Good security practices permeate every aspect of system design, implementation, and deployment. Applications must be secure by design, with interfaces that present only the appropriate data to authorized users. During implementation, developers must take care to avoid coding practices that could result in vulnerability to techniques such as buffer overflow or SQL injection. When deployed, operating systems should be hardened and every layer of software kept up to date with the most recent security patches.

In cloud computing, applications are deployed in a shared network environment, and very straightforward security techniques such as VLANs and port filtering are used to segment and protect various layers of an application deployment architecture as well as isolating customers from each other. Some approaches to network security include:

• Use security domains to group virtual machines together, and then control access to the domain through the cloud provider’s port filtering capabilities. For example, create a security domain for front-end Web servers, open only the HTTP or HTTPS ports to the outside world, and filter traffic from the Web server security domain to the one containing back-end databases.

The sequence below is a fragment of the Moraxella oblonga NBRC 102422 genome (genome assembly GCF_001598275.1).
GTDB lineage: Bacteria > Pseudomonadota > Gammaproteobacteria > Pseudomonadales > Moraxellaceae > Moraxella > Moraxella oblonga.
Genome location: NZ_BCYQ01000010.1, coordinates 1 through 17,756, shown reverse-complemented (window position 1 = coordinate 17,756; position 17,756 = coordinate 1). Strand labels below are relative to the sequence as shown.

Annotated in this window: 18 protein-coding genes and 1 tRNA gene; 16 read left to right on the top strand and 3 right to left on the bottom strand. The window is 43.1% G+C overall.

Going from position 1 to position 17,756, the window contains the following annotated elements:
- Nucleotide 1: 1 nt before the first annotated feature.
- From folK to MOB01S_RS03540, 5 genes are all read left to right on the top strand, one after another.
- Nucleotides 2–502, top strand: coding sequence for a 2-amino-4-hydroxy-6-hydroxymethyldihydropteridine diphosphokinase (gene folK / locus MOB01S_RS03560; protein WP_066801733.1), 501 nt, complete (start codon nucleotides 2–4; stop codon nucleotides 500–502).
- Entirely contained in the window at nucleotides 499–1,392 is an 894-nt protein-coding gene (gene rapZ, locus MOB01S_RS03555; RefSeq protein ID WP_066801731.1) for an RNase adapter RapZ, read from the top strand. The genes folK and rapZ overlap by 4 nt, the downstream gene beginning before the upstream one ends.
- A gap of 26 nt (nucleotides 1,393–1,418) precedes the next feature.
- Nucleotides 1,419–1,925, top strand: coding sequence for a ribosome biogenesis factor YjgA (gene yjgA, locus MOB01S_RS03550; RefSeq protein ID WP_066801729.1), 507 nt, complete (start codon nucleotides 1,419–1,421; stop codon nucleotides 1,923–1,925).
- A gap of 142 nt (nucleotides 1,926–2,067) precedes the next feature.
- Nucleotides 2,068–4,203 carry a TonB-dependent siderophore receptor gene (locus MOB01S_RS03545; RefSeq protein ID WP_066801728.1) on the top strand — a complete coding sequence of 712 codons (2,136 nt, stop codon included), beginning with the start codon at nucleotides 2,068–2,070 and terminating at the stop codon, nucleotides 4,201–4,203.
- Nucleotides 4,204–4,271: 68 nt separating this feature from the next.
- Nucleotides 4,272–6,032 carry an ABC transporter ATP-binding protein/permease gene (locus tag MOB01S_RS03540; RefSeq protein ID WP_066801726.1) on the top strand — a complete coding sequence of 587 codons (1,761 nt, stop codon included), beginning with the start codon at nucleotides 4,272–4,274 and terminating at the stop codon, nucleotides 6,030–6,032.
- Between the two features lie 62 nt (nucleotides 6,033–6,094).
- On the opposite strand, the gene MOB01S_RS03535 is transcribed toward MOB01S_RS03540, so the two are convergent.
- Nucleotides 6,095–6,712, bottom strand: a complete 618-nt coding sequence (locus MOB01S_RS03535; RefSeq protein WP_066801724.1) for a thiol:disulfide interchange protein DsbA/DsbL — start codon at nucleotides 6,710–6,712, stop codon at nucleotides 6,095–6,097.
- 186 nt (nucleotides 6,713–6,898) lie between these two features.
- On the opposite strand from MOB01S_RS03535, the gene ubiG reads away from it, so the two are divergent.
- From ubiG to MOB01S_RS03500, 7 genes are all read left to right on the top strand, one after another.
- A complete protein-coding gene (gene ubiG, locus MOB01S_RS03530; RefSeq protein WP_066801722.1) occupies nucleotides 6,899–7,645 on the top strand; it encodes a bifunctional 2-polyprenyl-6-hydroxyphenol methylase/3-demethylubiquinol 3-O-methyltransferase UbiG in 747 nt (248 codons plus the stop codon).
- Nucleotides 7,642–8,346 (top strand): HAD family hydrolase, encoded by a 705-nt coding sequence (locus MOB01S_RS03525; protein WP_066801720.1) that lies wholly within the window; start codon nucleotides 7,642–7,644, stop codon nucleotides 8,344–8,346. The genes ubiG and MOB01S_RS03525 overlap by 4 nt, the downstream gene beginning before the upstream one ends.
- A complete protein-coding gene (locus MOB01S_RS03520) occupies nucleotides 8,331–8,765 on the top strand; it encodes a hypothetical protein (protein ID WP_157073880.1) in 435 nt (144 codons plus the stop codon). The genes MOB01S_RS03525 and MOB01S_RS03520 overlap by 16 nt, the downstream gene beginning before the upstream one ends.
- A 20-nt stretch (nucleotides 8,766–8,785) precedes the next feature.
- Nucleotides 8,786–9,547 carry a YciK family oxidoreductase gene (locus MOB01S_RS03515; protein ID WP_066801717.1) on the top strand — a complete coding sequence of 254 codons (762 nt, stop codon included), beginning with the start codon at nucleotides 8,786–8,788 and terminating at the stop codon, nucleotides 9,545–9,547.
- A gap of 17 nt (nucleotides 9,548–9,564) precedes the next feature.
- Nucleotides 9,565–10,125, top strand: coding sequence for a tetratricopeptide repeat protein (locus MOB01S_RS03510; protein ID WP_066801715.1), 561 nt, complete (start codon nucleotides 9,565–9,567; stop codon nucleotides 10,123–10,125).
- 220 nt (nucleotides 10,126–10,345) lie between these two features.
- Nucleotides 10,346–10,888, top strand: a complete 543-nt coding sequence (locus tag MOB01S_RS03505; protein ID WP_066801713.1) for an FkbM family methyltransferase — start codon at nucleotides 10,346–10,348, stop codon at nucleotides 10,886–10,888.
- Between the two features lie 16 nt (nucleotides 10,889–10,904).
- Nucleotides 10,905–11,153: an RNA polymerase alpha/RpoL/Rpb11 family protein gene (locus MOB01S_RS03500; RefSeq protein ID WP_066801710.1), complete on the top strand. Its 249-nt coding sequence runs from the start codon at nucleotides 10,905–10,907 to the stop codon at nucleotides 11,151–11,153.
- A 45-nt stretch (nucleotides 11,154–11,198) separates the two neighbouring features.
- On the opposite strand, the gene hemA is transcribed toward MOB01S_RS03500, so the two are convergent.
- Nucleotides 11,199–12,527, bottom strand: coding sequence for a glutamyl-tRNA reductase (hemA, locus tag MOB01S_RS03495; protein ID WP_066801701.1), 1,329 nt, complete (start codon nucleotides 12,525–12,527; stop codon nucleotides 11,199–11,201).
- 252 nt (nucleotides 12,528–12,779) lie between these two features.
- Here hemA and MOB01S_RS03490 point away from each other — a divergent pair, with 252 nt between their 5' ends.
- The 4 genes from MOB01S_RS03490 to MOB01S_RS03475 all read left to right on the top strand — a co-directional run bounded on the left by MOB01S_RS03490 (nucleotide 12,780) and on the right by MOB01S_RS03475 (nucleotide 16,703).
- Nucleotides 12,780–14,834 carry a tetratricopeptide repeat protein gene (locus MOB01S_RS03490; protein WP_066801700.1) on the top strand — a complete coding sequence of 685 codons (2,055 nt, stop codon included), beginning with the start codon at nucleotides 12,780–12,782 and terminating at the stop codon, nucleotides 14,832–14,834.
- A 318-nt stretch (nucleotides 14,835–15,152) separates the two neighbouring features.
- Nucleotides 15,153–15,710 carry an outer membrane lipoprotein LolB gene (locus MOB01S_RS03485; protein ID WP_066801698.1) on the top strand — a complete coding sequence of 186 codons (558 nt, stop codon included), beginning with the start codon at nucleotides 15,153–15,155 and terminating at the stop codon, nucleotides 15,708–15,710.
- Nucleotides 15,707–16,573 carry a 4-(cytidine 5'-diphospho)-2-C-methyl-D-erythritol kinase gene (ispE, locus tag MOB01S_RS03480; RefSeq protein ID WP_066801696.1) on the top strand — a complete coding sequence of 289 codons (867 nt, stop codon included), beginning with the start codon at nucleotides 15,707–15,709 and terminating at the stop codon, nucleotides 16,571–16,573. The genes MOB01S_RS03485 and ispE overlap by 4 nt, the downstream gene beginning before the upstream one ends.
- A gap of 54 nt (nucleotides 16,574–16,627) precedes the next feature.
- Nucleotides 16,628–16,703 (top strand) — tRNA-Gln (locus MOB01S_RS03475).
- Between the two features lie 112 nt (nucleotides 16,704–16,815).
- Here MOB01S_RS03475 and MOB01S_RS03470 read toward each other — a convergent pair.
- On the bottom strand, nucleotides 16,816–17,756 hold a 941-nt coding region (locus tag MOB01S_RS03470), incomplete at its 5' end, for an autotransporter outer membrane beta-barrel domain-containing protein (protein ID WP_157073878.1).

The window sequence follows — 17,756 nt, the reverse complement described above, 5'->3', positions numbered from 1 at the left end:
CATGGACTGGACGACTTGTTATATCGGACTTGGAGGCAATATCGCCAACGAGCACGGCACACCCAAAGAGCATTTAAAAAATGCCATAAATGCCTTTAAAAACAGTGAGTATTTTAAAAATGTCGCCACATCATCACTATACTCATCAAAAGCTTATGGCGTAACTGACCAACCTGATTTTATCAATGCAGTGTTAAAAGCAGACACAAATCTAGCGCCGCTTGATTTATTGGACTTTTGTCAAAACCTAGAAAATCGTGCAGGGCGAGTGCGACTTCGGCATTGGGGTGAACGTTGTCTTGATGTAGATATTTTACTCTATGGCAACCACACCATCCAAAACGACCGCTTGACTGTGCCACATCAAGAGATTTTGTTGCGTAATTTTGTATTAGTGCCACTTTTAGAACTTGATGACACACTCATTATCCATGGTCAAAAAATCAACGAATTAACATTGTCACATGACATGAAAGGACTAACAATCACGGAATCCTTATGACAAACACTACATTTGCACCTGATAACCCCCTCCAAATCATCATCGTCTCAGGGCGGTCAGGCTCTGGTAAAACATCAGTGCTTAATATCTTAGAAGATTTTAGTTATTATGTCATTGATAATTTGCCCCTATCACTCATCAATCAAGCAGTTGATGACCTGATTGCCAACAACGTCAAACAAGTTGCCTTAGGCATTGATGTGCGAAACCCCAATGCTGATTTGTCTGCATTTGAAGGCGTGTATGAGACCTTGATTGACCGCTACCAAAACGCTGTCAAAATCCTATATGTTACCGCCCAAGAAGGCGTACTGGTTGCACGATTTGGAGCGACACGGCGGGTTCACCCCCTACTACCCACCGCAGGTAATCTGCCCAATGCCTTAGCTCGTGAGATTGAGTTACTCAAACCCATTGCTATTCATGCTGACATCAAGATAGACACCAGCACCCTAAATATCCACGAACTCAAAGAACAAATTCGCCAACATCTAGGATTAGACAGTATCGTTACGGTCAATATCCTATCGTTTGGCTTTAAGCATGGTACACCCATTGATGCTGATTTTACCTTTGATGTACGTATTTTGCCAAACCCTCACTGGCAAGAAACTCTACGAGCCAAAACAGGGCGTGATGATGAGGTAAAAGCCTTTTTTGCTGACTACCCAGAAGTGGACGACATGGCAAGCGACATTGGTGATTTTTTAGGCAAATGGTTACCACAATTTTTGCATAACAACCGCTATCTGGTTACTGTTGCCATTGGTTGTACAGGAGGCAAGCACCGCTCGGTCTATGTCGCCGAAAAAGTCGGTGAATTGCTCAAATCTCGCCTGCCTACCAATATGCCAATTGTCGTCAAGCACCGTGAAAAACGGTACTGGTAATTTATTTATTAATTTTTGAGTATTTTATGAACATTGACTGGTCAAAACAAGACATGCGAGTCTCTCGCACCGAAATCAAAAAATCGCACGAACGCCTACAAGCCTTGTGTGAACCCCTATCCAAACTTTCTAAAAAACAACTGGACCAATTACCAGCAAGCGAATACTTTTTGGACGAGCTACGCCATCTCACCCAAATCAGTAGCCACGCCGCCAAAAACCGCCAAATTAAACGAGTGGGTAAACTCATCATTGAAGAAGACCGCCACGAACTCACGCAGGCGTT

• Control traffic using the cloud provider’s port-based filtering, or utilize more stateful packet filtering by interposing content switches or firewall appliances where appropriate. For even more fine-grained control over traffic, the concept of Immutable Service Containers (ISCs) allow multiple layers of software to be deployed in a single virtual machine, with pre-plumbed networking that is kept internal to the virtual machine. This technology uses Solaris™ Zones to support multiple secure virtual environments on a shared OS platform, and is available with both the Solaris and OpenSolaris Operating Systems.

Source of Information : Introduction to Cloud Computing architecture White Paper 1st Edition, June 2009


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